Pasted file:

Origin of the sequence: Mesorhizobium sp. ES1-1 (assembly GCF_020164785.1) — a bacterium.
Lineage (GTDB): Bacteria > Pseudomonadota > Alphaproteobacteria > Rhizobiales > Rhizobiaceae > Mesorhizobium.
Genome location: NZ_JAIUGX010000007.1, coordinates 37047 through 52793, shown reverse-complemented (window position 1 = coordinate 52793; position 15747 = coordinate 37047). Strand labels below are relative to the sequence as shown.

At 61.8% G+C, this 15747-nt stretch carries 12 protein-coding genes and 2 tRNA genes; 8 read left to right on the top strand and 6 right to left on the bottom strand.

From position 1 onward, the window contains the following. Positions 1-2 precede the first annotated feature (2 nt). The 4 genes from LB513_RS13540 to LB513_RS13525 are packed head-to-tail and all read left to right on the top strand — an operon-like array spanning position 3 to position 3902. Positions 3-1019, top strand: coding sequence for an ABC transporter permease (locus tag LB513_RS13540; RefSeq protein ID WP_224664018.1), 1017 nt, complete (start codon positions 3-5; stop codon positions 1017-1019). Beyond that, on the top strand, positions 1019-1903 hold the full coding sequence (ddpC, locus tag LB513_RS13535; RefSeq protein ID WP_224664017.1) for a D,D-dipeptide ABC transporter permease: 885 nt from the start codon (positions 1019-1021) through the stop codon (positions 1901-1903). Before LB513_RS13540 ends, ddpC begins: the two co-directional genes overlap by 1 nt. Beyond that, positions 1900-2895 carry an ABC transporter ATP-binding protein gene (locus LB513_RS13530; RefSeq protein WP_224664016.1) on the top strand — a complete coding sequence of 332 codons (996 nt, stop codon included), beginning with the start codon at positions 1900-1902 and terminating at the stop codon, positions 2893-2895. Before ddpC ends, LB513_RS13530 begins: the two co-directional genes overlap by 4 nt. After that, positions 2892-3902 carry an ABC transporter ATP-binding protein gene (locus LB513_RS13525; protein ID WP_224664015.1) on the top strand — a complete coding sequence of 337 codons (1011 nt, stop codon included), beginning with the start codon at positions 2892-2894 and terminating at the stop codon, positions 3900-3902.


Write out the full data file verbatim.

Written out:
Origin of the sequence: Mesorhizobium sp. ES1-1 (assembly GCF_020164785.1) — a bacterium.
Lineage (GTDB): Bacteria > Pseudomonadota > Alphaproteobacteria > Rhizobiales > Rhizobiaceae > Mesorhizobium.
Genome location: NZ_JAIUGX010000007.1, coordinates 37047 through 52793, shown reverse-complemented (window position 1 = coordinate 52793; position 15747 = coordinate 37047). Strand labels below are relative to the sequence as shown.

At 61.8% G+C, this 15747-nt stretch carries 12 protein-coding genes and 2 tRNA genes; 8 read left to right on the top strand and 6 right to left on the bottom strand.

From position 1 onward, the window contains the following. Positions 1-2 precede the first annotated feature (2 nt). The 4 genes from LB513_RS13540 to LB513_RS13525 are packed head-to-tail and all read left to right on the top strand — an operon-like array spanning position 3 to position 3902. Positions 3-1019, top strand: coding sequence for an ABC transporter permease (locus tag LB513_RS13540; RefSeq protein ID WP_224664018.1), 1017 nt, complete (start codon positions 3-5; stop codon positions 1017-1019). Beyond that, on the top strand, positions 1019-1903 hold the full coding sequence (ddpC, locus tag LB513_RS13535; RefSeq protein ID WP_224664017.1) for a D,D-dipeptide ABC transporter permease: 885 nt from the start codon (positions 1019-1021) through the stop codon (positions 1901-1903). Before LB513_RS13540 ends, ddpC begins: the two co-directional genes overlap by 1 nt. Beyond that, positions 1900-2895 carry an ABC transporter ATP-binding protein gene (locus LB513_RS13530; RefSeq protein WP_224664016.1) on the top strand — a complete coding sequence of 332 codons (996 nt, stop codon included), beginning with the start codon at positions 1900-1902 and terminating at the stop codon, positions 2893-2895. Before ddpC ends, LB513_RS13530 begins: the two co-directional genes overlap by 4 nt. After that, positions 2892-3902 carry an ABC transporter ATP-binding protein gene (locus LB513_RS13525; protein ID WP_224664015.1) on the top strand — a complete coding sequence of 337 codons (1011 nt, stop codon included), beginning with the start codon at positions 2892-2894 and terminating at the stop codon, positions 3900-3902.